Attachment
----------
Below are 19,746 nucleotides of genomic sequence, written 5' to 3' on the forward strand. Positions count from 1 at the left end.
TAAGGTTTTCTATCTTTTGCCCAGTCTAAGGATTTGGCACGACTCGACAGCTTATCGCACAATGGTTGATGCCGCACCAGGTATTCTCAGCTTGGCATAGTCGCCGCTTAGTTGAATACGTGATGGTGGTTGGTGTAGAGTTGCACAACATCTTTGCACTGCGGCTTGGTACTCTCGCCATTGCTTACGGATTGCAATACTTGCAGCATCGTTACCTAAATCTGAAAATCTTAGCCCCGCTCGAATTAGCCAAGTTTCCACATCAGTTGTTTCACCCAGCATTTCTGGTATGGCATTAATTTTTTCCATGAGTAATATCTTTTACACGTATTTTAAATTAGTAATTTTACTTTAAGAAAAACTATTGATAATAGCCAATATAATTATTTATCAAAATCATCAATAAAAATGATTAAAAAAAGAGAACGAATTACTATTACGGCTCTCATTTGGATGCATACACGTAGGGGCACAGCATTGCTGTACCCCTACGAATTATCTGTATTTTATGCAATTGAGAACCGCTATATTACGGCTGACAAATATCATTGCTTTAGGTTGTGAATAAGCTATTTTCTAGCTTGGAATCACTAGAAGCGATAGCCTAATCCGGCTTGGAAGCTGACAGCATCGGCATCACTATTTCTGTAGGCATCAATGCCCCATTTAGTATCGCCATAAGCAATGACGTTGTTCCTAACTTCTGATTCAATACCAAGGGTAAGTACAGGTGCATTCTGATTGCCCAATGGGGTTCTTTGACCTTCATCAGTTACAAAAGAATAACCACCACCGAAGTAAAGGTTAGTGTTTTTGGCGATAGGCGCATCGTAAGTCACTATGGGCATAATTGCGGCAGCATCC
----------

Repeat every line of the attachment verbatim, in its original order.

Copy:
Below are 19,746 nucleotides of genomic sequence, written 5' to 3' on the forward strand. Positions count from 1 at the left end.
TAAGGTTTTCTATCTTTTGCCCAGTCTAAGGATTTGGCACGACTCGACAGCTTATCGCACAATGGTTGATGCCGCACCAGGTATTCTCAGCTTGGCATAGTCGCCGCTTAGTTGAATACGTGATGGTGGTTGGTGTAGAGTTGCACAACATCTTTGCACTGCGGCTTGGTACTCTCGCCATTGCTTACGGATTGCAATACTTGCAGCATCGTTACCTAAATCTGAAAATCTTAGCCCCGCTCGAATTAGCCAAGTTTCCACATCAGTTGTTTCACCCAGCATTTCTGGTATGGCATTAATTTTTTCCATGAGTAATATCTTTTACACGTATTTTAAATTAGTAATTTTACTTTAAGAAAAACTATTGATAATAGCCAATATAATTATTTATCAAAATCATCAATAAAAATGATTAAAAAAAGAGAACGAATTACTATTACGGCTCTCATTTGGATGCATACACGTAGGGGCACAGCATTGCTGTACCCCTACGAATTATCTGTATTTTATGCAATTGAGAACCGCTATATTACGGCTGACAAATATCATTGCTTTAGGTTGTGAATAAGCTATTTTCTAGCTTGGAATCACTAGAAGCGATAGCCTAATCCGGCTTGGAAGCTGACAGCATCGGCATCACTATTTCTGTAGGCATCAATGCCCCATTTAGTATCGCCATAAGCAATGACGTTGTTCCTAACTTCTGATTCAATACCAAGGGTAAGTACAGGTGCATTCTGATTGCCCAATGGGGTTCTTTGACCTTCATCAGTTACAAAAGAATAACCACCACCGAAGTAAAGGTTAGTGTTTTTGGCGATAGGCGCATCGTAAGTCACTATGGGCATAATTGCGGCAGCATCC